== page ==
The sexual exploitation of students is a worldwide problem. In the U.S., the problem is three-fold: (1) Ten percent of public school students report being sexually abused by a school employee. (2) There is little in the existing research that identifies and describes the school culture, patterns, and conditions in which educator sexual misconduct occurs. (3) Because no one has systematically documented the school culture and the behaviors and patterns of adults who sexually abuse children in schools, school professionals fail to understand what patterns and behaviors should trigger concern, supervision, investigation, and/or reporting. Stopping sexual misconduct directed toward students means understanding the process that adults use to prepare students to be abused so that they do not tell, do not fight, and acquiesce. This process, called grooming, has the purpose of gaining student trust, as well as the trust of parents and colleagues. This study examines school employee sexual misconduct toward students in school in the United States and is based upon an analysis of 222 cases of school employee sexual misconduct toward a student where a school employee was convicted of student sexual abuse. The findings identify red flag grooming patterns used with students, colleagues, and parents.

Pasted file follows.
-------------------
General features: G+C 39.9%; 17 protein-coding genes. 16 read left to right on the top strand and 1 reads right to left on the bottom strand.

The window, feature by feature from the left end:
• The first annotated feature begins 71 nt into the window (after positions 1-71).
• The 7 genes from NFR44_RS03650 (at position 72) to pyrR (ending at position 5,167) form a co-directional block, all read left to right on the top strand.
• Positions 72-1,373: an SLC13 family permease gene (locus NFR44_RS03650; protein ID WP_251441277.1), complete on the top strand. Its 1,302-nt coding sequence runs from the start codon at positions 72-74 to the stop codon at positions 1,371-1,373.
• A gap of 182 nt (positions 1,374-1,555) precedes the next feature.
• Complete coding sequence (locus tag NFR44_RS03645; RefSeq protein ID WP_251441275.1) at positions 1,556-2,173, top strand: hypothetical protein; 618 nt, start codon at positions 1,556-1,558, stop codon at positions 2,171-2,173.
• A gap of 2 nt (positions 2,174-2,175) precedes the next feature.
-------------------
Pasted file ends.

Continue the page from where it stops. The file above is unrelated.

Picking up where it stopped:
Part of the book: Sexual Abuse